Leading Alberta’s oil sands industry
By Rajitha Sivakumaran
For many companies in Fort McMurray, it is hard not to talk about the wildfire that happened in May. Dave Tuccaro, President and CEO of the Tuccaro Group, called it “a kick in the teeth”. His group of seven companies have operated in the region catering to oil sands companies for decades. Through one or more of its companies, the Tuccaro Group has worked on every oil sands site in the region, and clients include Syncrude Canada, Suncor, Shell and more. Despite successfully serving major oil sands companies in Alberta with its highly diversified service line, even the Tuccaro Group felt the wrath of the fire.
The event changed things. Employees lost their homes and were displaced all over the country, but Craig Jenkins, the Tuccaro Group’s COO, says, “We didn’t come here, we’re from here, we didn’t show up to cash in and cash out. We’re not going anywhere.”
In fact, all of Dave Tuccaro’s businesses have been in high-gear despite natural disasters and falling oil prices. So what has been fueling the Tuccaro Group’s success? The answer lies with innovation, the sheer determination to succeed, and its people.
“By the nature of the pressure the resource industry has been under in recent years, we had no choice but to find innovative ways to reduce cost, promote value and redefine the way we operate,” Jenkins said. “This has led to a better, stronger culture that has allowed us to improve our service.”
Behind every leader, there are people, and both Tuccaro and Jenkins attribute the company’s success to its employees. “I’m very proud of our employees. We all know that if the companies succeed, we all do,” Jenkins said.
Dave Tuccaro, Serial Entrepreneur
Immediately after completing high school in the 1970s, Tuccaro moved to Fort McMurray and joined the oil sands industry. Since then his resume has grown exponentially; he has dabbled in taxi services, janitorial services, a bakery and real estate. He even worked as the band manager for his own First Nations group, the Mikisew Cree First Nation in Fort Chipewyan.
Eventually, he arrived at a managerial position at Neegan Development Corporation in Fort McMurray, which was then owned by four First Nations groups and specialized in heavy equipment and construction. In the 1990s, Tuccaro purchased Neegan. Since then, he has founded a series of successful service companies.
In 2007-2008, Jenkins oversaw the Group’s construction of an $8 million infrastructure project. The new facility was developed to house two companies: Neegan Technical Services (laboratory and geotechnical services) and Water Pure & Simple (bottled water supplier). The group of companies now includes Tuc’s Contracting (a trucking business), Re-stock (supply management) and TPS (a property development and management company).
“It’s in our entrepreneurial DNA to innovate,” Jenkins said, and there is no doubt that Tuccaro is the initiator.
His entrepreneurial roots go back to when he was seven or eight years old. His principal, he says, started a marble program that taught him about ROI at a very young age. The program worked like this: students purchased marbles (one penny per marble) from the principal at the beginning of each week, engaged in games and then sold their marbles back to her on Friday. Tuccaro would buy 50 marbles on Monday and by Friday, he would have collected 500. “From $0.50 to $5 in a week, that’s pretty good return on investment,” he said with a laugh.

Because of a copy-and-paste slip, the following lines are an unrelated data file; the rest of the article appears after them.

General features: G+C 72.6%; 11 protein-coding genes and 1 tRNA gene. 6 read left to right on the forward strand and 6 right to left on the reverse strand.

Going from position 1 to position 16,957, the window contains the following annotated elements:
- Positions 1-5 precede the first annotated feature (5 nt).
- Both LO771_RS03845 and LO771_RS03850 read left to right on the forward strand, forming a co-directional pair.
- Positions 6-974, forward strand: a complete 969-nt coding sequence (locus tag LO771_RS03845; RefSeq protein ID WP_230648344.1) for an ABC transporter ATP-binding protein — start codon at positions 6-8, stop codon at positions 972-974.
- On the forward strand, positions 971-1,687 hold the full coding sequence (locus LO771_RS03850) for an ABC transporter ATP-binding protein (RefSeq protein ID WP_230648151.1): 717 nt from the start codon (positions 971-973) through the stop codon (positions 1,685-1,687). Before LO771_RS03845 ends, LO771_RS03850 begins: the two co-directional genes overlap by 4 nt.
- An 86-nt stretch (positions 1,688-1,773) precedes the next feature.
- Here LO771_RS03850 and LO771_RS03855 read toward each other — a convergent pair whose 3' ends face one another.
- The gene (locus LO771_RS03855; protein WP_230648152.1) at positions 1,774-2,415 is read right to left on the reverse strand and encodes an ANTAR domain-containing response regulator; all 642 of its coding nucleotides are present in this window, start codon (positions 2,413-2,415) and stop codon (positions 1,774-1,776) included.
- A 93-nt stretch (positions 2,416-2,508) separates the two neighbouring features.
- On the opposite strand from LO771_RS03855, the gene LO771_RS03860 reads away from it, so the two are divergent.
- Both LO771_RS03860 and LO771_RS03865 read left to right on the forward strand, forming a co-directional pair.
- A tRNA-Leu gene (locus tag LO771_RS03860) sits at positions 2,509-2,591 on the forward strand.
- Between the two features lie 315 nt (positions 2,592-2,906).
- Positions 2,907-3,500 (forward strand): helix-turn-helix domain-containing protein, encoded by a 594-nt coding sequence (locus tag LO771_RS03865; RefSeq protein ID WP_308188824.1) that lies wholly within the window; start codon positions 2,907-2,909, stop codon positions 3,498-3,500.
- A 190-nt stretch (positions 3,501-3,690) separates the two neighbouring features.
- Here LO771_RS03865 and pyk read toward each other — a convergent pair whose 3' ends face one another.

He learned a few things from that program. Practice paid off and it wasn’t long before he became a veteran marble player. “The benefit was that I would win marbles from other kids. I think entrepreneurs get that feeling early on no matter where you’re from,” he said, adding that being from an isolated community in Northern Alberta didn’t hinder his success as a businessman.
Spearheading the Aboriginal Business Movement
“If you take a look at the history of Aboriginal business in Canada, it has only been the last 20 or 30 years where we are just starting to get involved in the Canadian economy,” Tuccaro said. The consequence of this when he first began his startups was a lack of willing lenders to supply capital. The relatively recent boom in Native business also meant that entrepreneurs like Tuccaro had neither reference nor counsel in the beginning. Instead he was one of the people leading this movement.
“In order for us in the oil sands to take advantage of contract opportunities, we needed the oil companies to step up and support us,” Tuccaro said. He singles out Syncrude Canada Ltd. as a leader for involving the Aboriginal community through direct employment and contract opportunities to supply goods and services. His praise goes especially to two Syncrude employees, Eric Newell and Jim Carter, for stepping outside the box at a time when it was not popular for corporate Canada to help Aboriginal communities.
The years have brought with them remarkable business acumen, growth and success for the First Nations community. “Aboriginal groups are moving forward and saying: we don’t just want jobs anymore, we don’t just want contract opportunities anymore, we want to own parts of the business as well,” said Tuccaro.
He is currently working with Calvin Helin of Spirit Eagle Energy on a pipeline from Fort McMurray to the Prince Rupert area in the West Coast. Fifty-one per cent of the ownership will belong to the First Nations groups that will be impacted along the route, he says. He encourages all companies operating on reserve territory to work with First Nations communities and view them as a true partner.
Companies like the Tuccaro Group are here to stay and shape Aboriginal business for years to come. “Fort McMurray is a strong community and we’re a strong group. No one here is afraid of hard work, that will see us through to the end,” Jenkins said.